A few weeks ago now, I wrote a very personal and intimate account of my experience of grief thus far. I am drawn to writing about it again which, I hope in some way, means that I am learning to live with it.

When my father first passed away, I was very protective of my grief. It was private, not for public display and somehow, it was the last living thing left between me and my dad. I remember not wanting to organise the funeral – my mum and sisters did a wonderful job of that. They informed me but didn’t nag or expect anything and I think they just knew I was done. I had done everything within my power and yet the inevitable still happened, he died and my heart broke, as did others.

I dreaded the funeral, the thought of my grief being on public display, seeing my larger than life dad trapped in a box, but most of all, seeing just how many people were going to be there and so desperately needing to crawl into bed and pretend it wasn’t happening. But it was and he needed his four girls to be together, just as we needed to be together to.

During the first few days after his death, I took great comfort in writing to him – reverting to a child writing to her imaginary friend who only existed in her mind. I wanted one of those letters to be read to him at the funeral. I am very spiritual and believe that although our bodies become old and battered, our soul is eternal and will always go on. Based on this logic, I knew my dad was somewhere but I didn’t know where or in what form. I guess having the letter read at his funeral was a contingency, just in case he turned up. I wanted him to hear my words. Sadly, I was in no fit state to read it but Mr. D read it on my behalf – beautifully and with the respect befitting my dad – thank you so very much for that Mr. D.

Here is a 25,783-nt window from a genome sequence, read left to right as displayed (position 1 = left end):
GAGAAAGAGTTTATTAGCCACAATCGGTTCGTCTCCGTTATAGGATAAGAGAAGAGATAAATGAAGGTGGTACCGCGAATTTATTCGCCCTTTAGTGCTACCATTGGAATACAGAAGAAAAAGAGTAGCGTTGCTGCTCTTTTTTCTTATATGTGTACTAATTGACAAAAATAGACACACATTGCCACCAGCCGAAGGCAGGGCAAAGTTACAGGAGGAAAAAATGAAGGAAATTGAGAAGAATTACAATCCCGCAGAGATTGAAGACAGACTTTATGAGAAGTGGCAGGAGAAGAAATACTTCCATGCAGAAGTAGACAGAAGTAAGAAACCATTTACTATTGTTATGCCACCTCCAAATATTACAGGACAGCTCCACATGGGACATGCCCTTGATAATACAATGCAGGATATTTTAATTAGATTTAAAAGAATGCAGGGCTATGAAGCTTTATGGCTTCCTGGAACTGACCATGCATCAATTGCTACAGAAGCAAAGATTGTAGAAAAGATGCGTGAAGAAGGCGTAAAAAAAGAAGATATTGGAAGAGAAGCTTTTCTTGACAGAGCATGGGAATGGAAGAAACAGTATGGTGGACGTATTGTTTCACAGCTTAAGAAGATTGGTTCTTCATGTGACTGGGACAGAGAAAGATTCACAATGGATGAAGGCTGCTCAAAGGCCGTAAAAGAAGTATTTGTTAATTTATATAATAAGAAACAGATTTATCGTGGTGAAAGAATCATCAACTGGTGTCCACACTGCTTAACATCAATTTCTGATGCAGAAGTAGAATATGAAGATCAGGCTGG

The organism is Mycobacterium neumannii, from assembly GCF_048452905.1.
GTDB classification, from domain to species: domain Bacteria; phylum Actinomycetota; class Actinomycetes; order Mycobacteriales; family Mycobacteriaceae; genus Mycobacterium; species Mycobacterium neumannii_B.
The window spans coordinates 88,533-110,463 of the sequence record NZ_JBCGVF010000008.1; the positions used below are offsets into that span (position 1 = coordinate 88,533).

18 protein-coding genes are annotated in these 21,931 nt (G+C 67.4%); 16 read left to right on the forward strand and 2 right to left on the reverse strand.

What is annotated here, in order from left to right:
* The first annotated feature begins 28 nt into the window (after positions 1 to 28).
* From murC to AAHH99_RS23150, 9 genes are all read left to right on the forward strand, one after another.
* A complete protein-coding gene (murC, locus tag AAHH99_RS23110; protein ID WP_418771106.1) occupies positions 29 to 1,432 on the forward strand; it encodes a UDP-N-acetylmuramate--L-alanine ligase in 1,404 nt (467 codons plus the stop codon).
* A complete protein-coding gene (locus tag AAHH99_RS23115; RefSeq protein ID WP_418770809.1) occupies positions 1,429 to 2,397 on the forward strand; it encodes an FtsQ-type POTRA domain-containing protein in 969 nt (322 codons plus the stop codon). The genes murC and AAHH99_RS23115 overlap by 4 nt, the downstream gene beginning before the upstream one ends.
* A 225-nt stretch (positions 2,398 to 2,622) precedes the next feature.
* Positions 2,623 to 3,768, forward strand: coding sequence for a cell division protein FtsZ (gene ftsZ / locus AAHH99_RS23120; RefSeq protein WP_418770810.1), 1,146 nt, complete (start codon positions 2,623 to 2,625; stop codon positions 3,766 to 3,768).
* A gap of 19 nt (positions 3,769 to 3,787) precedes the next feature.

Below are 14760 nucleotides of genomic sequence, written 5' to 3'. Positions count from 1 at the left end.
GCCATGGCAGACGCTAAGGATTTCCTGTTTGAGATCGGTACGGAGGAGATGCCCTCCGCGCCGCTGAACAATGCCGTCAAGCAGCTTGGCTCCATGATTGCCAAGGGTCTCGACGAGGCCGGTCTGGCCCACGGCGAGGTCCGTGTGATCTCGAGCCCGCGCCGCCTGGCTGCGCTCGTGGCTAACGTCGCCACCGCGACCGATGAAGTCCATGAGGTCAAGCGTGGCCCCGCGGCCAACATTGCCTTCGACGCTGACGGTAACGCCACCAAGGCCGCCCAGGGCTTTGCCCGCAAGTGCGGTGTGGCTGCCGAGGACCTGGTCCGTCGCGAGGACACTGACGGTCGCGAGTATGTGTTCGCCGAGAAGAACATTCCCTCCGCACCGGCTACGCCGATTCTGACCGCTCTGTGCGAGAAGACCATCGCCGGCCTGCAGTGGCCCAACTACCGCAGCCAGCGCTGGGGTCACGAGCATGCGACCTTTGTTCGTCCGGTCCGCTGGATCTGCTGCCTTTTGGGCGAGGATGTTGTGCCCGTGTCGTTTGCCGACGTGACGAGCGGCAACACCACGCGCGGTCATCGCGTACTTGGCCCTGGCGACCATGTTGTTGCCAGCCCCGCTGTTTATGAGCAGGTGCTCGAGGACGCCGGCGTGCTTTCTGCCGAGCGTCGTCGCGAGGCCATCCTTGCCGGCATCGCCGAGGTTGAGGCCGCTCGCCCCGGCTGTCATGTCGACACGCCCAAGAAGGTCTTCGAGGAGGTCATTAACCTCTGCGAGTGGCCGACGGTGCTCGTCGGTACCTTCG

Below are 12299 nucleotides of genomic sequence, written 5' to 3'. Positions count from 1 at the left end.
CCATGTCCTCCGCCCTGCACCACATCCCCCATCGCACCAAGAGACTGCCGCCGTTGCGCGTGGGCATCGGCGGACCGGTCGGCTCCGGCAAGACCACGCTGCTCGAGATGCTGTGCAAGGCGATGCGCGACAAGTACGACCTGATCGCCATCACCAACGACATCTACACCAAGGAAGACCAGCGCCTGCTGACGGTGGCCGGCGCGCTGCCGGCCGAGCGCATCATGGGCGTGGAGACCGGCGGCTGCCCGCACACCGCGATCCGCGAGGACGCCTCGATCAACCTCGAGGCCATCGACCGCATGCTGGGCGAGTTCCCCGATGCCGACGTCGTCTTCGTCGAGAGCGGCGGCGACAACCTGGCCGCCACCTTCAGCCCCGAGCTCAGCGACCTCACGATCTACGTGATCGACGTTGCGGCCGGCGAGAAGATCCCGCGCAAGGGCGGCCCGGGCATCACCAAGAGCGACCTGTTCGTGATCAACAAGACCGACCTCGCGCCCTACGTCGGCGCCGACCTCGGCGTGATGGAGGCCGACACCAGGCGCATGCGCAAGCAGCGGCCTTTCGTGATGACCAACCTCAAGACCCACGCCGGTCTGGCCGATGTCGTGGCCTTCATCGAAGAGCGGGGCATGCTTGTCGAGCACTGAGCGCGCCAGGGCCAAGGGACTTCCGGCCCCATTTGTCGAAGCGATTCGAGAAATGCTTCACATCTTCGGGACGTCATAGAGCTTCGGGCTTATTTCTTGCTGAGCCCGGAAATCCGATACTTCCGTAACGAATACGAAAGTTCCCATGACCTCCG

The last words that I said to my dad before he withdrew from his conscious form were “I’ll find you, don’t worry, no matter where you go, I’ll find you” and he replied “I know you will”. I’m still looking, sometimes I think I have seen him in my dreams or felt him at a point in time. In all honestly I don’t know if I have or not, but my belief in being able to, is a fundamental part of who I am.

I wanted to share the letter I wrote to my dad for his funeral. I’m not sure why, maybe it keeps him alive for me as his death moves further into the past. Or maybe this is just another step, in learning to live with the loss of a loved one.

Who really knows, for any of your out there going through grief, I hope in some small way this helps x

Dear Dad

Thank you so very much for being a great dad. For giving me the strength to be who I am, for picking me up when life got tough, for teaching me love and kindness and for being my best friend.

When you got ill and we realized that we couldn’t win the battle I promised you 2 things: I would try my hardest to make sure that you had the best death possible in the circumstances and that, no matter where you went afterwards, I would always be with you. It’s difficult to judge how I did on the first promise but I really did try my best and, I so hope it was enough for you. As for the second, I will always look for you, everyday of my life.

We have had a ball dad, we have danced, laughed, drank and consumed life to the full. I know that you have taken great delight in our eccentricities and spent many an hour simply watching our fun loving antics, with a knowing smile upon your face and a genuine happiness within your soul.